Wind turbines start operating at wind speeds of 4 to 5 metres per second and reach maximum power output at around 15 metres/second. At very high wind speeds, i.e. gale force winds, (25 metres/second) wind turbines shut down. A modern wind turbine produces electricity 70-85% of the time, but it generates different outputs depending on the wind speed.
Over the course of a year, it will typically generate 15-30% (or more) of the theoretical maximum output of the turbine. This is known as its capacity factor, and modern turbines are getting reasonably close to theoretical limit of power one can extract from a stream of moving air, hence they are very efficient. However, the capacity factor is less than conventional power generators, but there are no fuel costs - the wind is free. So it doesn't make sense to compare the 'efficiency' of thermal power systems with those of wind or solar or other renewable energy technologies.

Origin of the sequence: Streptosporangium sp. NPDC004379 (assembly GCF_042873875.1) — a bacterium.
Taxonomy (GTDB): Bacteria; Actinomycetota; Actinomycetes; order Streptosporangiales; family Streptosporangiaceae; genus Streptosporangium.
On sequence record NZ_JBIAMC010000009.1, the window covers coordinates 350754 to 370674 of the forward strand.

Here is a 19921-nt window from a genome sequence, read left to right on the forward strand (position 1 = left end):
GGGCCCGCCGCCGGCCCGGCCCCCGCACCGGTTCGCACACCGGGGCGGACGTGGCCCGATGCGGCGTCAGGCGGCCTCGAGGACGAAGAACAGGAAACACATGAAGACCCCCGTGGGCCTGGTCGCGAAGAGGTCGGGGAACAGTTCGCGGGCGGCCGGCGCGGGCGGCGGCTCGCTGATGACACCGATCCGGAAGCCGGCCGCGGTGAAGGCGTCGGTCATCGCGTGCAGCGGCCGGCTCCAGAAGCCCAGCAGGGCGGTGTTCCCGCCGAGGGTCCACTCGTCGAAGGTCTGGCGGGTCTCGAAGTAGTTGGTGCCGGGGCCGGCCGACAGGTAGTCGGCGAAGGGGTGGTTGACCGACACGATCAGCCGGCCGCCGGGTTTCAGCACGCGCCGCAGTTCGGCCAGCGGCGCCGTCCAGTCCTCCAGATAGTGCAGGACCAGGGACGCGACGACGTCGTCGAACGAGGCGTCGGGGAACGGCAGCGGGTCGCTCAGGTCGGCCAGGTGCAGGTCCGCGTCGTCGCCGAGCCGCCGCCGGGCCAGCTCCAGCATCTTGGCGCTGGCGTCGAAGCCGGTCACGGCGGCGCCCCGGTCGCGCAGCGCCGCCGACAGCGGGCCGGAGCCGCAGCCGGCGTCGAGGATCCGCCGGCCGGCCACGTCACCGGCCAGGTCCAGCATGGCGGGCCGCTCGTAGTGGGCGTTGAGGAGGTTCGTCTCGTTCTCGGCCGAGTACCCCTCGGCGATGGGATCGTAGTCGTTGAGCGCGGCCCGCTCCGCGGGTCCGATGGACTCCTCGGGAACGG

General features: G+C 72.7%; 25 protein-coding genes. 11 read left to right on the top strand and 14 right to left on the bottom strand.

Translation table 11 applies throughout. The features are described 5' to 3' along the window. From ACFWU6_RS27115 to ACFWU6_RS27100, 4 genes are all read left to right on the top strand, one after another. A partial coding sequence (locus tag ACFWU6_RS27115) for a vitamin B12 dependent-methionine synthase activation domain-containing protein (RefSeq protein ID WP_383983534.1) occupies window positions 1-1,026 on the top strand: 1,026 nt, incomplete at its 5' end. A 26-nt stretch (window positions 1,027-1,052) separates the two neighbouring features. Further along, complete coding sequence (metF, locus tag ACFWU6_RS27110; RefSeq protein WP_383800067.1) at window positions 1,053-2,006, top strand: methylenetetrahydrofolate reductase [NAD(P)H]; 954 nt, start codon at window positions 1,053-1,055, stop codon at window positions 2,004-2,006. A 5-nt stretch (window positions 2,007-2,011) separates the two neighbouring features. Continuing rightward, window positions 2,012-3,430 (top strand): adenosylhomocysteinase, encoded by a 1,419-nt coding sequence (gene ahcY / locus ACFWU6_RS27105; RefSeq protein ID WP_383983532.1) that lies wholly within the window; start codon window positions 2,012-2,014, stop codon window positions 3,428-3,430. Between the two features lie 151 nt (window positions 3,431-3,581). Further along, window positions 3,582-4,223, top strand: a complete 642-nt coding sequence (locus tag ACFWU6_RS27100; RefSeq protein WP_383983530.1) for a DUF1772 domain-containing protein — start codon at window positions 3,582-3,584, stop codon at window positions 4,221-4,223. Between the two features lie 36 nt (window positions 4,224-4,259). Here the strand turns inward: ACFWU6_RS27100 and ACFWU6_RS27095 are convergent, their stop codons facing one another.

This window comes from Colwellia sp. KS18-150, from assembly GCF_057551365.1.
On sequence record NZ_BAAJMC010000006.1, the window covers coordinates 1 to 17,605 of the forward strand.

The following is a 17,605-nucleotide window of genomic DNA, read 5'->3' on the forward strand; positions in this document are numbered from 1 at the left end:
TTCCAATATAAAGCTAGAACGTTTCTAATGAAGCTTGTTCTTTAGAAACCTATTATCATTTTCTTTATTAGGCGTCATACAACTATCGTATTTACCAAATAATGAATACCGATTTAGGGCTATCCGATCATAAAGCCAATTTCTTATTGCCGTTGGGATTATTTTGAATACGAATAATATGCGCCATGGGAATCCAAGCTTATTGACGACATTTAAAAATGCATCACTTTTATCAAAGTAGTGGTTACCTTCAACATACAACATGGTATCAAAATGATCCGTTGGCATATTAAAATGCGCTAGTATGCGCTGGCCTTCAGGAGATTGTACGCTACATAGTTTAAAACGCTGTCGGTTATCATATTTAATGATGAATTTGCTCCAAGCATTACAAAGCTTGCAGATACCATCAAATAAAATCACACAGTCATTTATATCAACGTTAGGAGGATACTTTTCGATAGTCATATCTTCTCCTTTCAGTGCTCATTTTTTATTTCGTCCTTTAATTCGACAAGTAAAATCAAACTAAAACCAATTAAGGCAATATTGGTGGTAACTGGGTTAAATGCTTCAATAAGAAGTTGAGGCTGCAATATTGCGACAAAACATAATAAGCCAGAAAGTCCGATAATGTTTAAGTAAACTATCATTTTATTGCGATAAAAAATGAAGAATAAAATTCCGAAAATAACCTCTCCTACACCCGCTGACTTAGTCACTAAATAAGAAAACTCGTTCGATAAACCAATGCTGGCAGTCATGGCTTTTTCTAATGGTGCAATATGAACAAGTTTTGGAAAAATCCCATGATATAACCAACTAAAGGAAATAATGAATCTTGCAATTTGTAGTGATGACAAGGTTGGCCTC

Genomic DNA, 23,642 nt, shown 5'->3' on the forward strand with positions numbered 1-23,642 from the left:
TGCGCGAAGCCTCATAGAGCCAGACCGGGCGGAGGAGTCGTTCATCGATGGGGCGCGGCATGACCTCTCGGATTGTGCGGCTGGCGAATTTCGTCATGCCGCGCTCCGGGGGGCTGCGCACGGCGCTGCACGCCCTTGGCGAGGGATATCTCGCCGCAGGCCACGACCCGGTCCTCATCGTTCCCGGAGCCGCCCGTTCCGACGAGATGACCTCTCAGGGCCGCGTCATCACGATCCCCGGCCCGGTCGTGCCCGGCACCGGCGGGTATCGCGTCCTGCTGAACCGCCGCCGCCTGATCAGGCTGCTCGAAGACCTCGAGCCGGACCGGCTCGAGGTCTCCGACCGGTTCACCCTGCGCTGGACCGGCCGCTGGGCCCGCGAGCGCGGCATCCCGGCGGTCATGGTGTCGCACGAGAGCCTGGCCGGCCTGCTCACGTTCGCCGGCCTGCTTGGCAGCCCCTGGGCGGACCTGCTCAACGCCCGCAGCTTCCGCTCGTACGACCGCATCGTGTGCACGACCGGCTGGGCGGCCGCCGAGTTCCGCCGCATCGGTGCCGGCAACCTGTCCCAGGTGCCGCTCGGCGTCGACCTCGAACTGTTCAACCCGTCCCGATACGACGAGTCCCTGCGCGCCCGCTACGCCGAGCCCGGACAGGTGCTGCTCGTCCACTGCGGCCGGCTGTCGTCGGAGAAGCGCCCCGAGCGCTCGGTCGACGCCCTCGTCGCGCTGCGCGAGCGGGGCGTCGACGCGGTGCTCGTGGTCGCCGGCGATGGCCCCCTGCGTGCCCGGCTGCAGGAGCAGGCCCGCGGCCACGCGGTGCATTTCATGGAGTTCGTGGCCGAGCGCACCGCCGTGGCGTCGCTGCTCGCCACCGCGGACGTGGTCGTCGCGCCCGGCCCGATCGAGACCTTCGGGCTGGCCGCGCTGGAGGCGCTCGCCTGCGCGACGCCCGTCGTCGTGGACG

Posted in: Wind power myths